Primal Exercise for Men's Fitness
Hi folks, Paul here from GoMensFitness.com. I wanted to provide a few perspectives on a specific branch of exercise and fitness science called "Primal Exercise". First, a bit of context.
I was active in sports growing up, but specialized in competitive swimming in high school. I took that competitive spirit and discipline into many other areas of my professional and personal life. During college I spent much of my active time weight lifting, running, rollerblading, and playing other team sports. But after I entered the work force and began eating out at lunch every day and spending more sedentary time at my desk and sleeping less, I began noticing changes, not the kind of changes that I was happy about, in my physique as well as my energy level.
I started running, hitting the pavement multiple times per week, and always pushing myself to go harder and further. I ran to explore new neighborhoods, new cities when I traveled. I had my circuit in Central Park (NYC), in Boston, in the mid-Penninsula Bay Area, and many other locations. At first, the pounds came off. But then I hit a plateau. My weight fluctuated as did my performance.
I came across Mark Sisson's book "The Primal Blueprint" back in 2012. One of the key facets is that less can actually be more. The idea of "chronic cardio" is something that Mark talks about - and this is something to be avoided. In a nutshell, your body needs recovery time, and this is as important as the exercise itself.
Primal exercise consists of three main areas. The first focus is on doing more low intensity movement throughout the day - walking is a good example of this. This is your foundation. Try to take breaks at work if you are in a sedentary job, do 1:1 meetings or calls "from the road". Incorporate walking into your daily routine multiple times per day.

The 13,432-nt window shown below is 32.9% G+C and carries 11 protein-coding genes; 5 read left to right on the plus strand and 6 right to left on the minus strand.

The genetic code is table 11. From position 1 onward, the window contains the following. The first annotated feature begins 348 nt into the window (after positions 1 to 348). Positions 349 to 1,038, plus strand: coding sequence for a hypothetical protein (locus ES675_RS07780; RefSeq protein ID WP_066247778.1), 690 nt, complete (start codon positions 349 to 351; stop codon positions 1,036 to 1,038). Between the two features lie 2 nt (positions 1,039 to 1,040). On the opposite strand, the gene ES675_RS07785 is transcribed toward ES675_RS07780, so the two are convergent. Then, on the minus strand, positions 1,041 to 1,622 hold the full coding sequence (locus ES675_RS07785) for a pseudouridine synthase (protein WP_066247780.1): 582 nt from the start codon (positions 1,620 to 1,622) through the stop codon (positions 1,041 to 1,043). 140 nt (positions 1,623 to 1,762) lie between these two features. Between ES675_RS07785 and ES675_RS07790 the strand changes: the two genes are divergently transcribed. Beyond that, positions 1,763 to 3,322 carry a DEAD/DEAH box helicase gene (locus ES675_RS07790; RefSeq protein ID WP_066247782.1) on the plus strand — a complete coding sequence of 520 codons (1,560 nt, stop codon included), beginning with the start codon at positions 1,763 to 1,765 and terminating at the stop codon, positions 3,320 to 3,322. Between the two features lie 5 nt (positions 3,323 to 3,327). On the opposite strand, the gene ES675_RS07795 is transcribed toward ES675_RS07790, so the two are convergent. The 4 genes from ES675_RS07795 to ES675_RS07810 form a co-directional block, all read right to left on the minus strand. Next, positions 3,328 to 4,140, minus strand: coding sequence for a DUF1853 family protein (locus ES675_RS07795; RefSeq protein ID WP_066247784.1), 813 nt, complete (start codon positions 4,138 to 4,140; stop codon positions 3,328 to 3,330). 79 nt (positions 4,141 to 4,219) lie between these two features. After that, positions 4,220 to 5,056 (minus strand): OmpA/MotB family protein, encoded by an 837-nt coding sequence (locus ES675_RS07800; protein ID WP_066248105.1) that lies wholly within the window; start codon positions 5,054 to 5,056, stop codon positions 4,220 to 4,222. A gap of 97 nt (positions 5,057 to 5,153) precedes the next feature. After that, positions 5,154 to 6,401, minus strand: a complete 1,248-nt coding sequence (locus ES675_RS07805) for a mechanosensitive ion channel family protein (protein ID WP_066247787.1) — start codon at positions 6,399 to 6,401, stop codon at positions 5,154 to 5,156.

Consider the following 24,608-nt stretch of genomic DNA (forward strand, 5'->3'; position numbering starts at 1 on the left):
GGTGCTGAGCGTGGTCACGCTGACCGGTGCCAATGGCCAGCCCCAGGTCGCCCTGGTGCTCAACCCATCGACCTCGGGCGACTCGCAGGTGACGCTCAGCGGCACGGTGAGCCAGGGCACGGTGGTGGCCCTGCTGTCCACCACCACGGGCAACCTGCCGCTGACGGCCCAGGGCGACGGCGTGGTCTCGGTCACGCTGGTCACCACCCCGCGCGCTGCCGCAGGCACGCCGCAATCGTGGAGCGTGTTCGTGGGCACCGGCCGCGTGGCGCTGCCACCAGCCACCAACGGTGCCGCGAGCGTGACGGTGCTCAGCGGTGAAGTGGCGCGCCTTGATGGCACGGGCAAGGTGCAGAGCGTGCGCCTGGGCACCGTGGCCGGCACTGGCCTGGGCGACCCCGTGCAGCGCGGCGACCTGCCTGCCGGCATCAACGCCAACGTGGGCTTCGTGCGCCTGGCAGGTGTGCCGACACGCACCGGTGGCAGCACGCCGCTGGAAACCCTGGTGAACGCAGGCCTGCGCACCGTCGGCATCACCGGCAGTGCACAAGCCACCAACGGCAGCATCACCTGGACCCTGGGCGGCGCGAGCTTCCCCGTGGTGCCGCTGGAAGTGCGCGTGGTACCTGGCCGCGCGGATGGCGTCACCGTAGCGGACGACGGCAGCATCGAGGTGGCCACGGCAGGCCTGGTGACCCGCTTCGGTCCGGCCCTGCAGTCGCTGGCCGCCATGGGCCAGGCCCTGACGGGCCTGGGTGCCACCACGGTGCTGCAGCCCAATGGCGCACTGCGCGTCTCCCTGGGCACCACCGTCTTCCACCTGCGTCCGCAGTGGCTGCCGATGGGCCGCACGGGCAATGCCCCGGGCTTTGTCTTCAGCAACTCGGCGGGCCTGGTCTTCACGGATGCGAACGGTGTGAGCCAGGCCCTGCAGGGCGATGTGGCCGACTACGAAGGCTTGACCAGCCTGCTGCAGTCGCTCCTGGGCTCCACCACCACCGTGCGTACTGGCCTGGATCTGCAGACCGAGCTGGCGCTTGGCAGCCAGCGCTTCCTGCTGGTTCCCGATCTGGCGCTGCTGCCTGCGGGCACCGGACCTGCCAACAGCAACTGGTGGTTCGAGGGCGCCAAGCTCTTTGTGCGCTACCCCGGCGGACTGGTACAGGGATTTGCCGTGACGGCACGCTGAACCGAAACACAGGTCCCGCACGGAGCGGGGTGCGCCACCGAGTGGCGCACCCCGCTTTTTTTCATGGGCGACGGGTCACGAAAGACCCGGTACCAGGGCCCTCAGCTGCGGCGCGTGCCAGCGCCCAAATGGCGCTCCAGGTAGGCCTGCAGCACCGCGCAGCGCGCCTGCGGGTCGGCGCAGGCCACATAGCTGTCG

The second is lifting heavy things - try to stress your muscles about twice per week. Try to do 8-10 reps of a given exercise, where you are pushing yourself by the 8th rep. Go slowly, taking 4 seconds in each direction of the rep. Allow plenty of recovery time between these workouts - I like a minimum of 3 days of recover for your muscles to rebuild. Try to increase the weights slowly, over time, so that you are seeing improvements in your physique and building strength. There is no need to do multiple sets, and you can complete a workout across a range of muscle groups in as little as 30 minutes.
The third is running really fast once in a while. I like to think of this as a supercharged form of high-interval intensity training (HIIT). You don't need to run, but can do this on a treadmill or any other equipment that allows you to go really fast. The idea is to take 15-30 seconds max to conduct the all out sprint, then take a good 2-3 minutes between sets so that your heart rate goes back to a low level, then repeat this 6-10 times. I like to do this exercise in a field once per week, when my body is up for it. I also run barefoot or with Vibram shoes (I hope to carry these soon), to intensify the sprint.
Chronic cardio refers to long distance running and other aerobic activities where you are pushing yourself over extended periods. There is a place for this, but it is critically important to monitor your heart rate and not repeat this on a regular basis without recovery time. Doing so will cause your body to manufacture cortisol, which is the stress hormone, and releasing it into your blood stream will do damage to your metabolic system. A good rule of thumb for long distance training is to never exceed 180 beats per minute minus your age for extended periods. This will feel like you are not really doing much, but is a way of training for longer distance routines without stressing your body out.
This regimen has worked for me for many years, and I intend to continue following my routine as it keeps working for me and keeps me feeling young, rejuvinated, well rested, and engaged. I hope you will try out something similar and making the routing yours. Best of luck and please leave a comment. Paul